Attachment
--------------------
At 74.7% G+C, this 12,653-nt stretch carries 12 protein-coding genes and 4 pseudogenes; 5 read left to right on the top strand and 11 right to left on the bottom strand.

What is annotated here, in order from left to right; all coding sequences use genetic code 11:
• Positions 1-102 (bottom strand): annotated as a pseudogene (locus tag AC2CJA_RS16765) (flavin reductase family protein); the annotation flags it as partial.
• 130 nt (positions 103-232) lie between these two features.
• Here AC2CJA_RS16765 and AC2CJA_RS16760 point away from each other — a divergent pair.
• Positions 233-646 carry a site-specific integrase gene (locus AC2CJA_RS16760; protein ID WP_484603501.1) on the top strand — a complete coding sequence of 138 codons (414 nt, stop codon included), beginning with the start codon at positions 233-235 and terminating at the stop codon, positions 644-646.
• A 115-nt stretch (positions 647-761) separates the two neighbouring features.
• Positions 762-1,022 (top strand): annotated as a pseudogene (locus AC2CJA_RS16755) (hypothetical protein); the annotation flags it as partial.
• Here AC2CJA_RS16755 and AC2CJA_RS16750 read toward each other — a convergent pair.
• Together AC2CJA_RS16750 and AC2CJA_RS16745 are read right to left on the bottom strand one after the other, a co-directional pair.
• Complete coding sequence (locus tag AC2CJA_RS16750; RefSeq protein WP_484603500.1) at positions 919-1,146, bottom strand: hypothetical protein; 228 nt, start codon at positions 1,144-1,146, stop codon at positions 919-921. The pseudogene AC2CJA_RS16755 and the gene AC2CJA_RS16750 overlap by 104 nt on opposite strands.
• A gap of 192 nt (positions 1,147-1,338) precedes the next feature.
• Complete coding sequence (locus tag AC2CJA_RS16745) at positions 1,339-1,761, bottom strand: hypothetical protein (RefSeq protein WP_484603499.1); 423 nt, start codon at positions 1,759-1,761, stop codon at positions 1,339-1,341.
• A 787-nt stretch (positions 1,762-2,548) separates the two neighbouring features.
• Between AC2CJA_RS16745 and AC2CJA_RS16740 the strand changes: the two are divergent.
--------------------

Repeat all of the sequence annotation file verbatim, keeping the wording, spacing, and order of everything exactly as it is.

At 74.7% G+C, this 12,653-nt stretch carries 12 protein-coding genes and 4 pseudogenes; 5 read left to right on the top strand and 11 right to left on the bottom strand.

What is annotated here, in order from left to right; all coding sequences use genetic code 11:
• Positions 1-102 (bottom strand): annotated as a pseudogene (locus tag AC2CJA_RS16765) (flavin reductase family protein); the annotation flags it as partial.
• 130 nt (positions 103-232) lie between these two features.
• Here AC2CJA_RS16765 and AC2CJA_RS16760 point away from each other — a divergent pair.
• Positions 233-646 carry a site-specific integrase gene (locus AC2CJA_RS16760; protein ID WP_484603501.1) on the top strand — a complete coding sequence of 138 codons (414 nt, stop codon included), beginning with the start codon at positions 233-235 and terminating at the stop codon, positions 644-646.
• A 115-nt stretch (positions 647-761) separates the two neighbouring features.
• Positions 762-1,022 (top strand): annotated as a pseudogene (locus AC2CJA_RS16755) (hypothetical protein); the annotation flags it as partial.
• Here AC2CJA_RS16755 and AC2CJA_RS16750 read toward each other — a convergent pair.
• Together AC2CJA_RS16750 and AC2CJA_RS16745 are read right to left on the bottom strand one after the other, a co-directional pair.
• Complete coding sequence (locus tag AC2CJA_RS16750; RefSeq protein WP_484603500.1) at positions 919-1,146, bottom strand: hypothetical protein; 228 nt, start codon at positions 1,144-1,146, stop codon at positions 919-921. The pseudogene AC2CJA_RS16755 and the gene AC2CJA_RS16750 overlap by 104 nt on opposite strands.
• A gap of 192 nt (positions 1,147-1,338) precedes the next feature.
• Complete coding sequence (locus tag AC2CJA_RS16745) at positions 1,339-1,761, bottom strand: hypothetical protein (RefSeq protein WP_484603499.1); 423 nt, start codon at positions 1,759-1,761, stop codon at positions 1,339-1,341.
• A 787-nt stretch (positions 1,762-2,548) separates the two neighbouring features.
• Between AC2CJA_RS16745 and AC2CJA_RS16740 the strand changes: the two are divergent.